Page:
`Mumbai blasts bear all markings of LeT`
The US media has pointed out that the latest attacks in India`s financial hub had all the markings of LeT which also carried out the 2008 terror strikes there.
Washington/Boston: Stating that the Mumbai serial blasts "renew questions" about Pakistan`s crackdown on militants, the US media has pointed out that the latest attacks in India`s financial hub had all the markings of LeT which also carried out the 2008 terror strikes there.
While Indian investigators begin to sift through the wreckage of three terrorist bombings in Mumbai, suspicions have immediately turned to Pakistan-connected militant groups,
"Whatever the investigation uncovers -- and it`s still very early -- one thing is clear: Those groups still operate despite international pressure on Pakistan after the Mumbai
attacks of nearly three years ago," said the report headlined `Mumbai Attacks Renew Questions About Pakistan`s Crackdown on Militants.`
It said that yesterday`s "coordinated rush-hour explosions" were smaller and less sophisticated than the "meticulously planned strike on Mumbai in November 2008."
The latest attack "involved bombs planted in strategic locations, a recurring tactic used by Indian affiliates of Lashkar in recent years."
In the report, ProPublica`s investigative journalist Sebastian Rotella said that during the past week, Pakistani leaders have criticised the Obama administration for...withholding 800 million dollars in military aid."
The latest Mumbai attacks "could also turn out to be part of that shadow-conflict. The ISI uses militant groups as a weapon to strengthen its position in the dangerous triangle of Pakistani relations with the United States and India," the report said.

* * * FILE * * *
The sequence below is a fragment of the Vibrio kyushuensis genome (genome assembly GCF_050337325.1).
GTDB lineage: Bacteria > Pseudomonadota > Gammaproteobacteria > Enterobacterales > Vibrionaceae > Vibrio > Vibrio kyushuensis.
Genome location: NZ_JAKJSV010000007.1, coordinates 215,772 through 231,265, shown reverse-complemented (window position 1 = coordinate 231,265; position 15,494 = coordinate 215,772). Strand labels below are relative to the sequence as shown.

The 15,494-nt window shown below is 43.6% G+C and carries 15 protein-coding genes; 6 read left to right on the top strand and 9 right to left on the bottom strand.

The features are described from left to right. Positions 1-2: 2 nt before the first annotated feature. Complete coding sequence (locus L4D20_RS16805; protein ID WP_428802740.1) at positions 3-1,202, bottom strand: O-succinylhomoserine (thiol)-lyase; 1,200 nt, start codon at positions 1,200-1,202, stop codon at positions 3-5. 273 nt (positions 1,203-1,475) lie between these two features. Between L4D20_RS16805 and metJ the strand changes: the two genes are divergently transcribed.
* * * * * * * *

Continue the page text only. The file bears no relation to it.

The Chicago Tribune said the latest Mumbai assault "appears to have been carried out by associates of two Chicago terrorists (David Headley and Tahawwur Rana) convicted last
"While no group has claimed responsibility, and the Indian government has not blamed anyone, Wednesday`s attack has all the markings of Lashkar-e-Toiba, radical Pakistani terrorists who employed a pair of Chicago men as scouts and planners," it said.
The report said the "coordinated explosions" in the jewellery and financial districts of Mumbai are "precisely the kinds of attacks that David Coleman Headley helped to plot for Pakistani terrorists. This latest assault was shorter, smaller and more precise, but no less unnerving."
A report in the online edition of the Los Angeles Times said that in the aftermath of the Mumbai explosions, "...some suspicions focused on Pakistan-based militant groups."
At least 21 people were killed and more than 140 injured in the terror attacks in Mumbai`s Dadar market area, Jhaveri Bazaar and Opera House neighbourhood.
US President Barack Obama condemned the attacks, saying "American people will stand with the Indian people in times of trial... and we will offer support to India`s efforts to bring
the perpetrators of these terrible crimes to justice."
Taking note of the date 13th, the Chicago Tribune report further said that terror investigators have returned to the calendar, noting that the 13th and the 26th have been the chosen days for attacks against India.
"Since 2009 there have been six such attacks, always occurring on either the 13th or the 26th days of the month, all deadly, culminating with the Wednesday`s July 13 in Mumbai."
"Terrorism experts in the US and overseas have not been able to crack the date code of 13 and 26. David Headley and other terror subjects have been questioned about why attacks
occur on those dates and either they don`t know or won`t say," the report said.
The Wall Street Journal termed the attacks as the "worst terrorist attack since a three-day militant siege in Mumbai in 2008."
"The attacks underscored India`s significant domestic security vulnerabilities, despite efforts in recent years to bolster intelligence-gathering and coordination between local and national-security officials.
"The attacks could also complicate nascent efforts at establishing peace between India and neighbouring rival Pakistan," the WSJ report said in its online edition.
"While no suspects were named and no group came forward to claim responsibility Wednesday, if Pakistani-based militants ultimately are held responsible, it could throw the
countries` detente off course and lead to new tensions between the historic rivals," it added.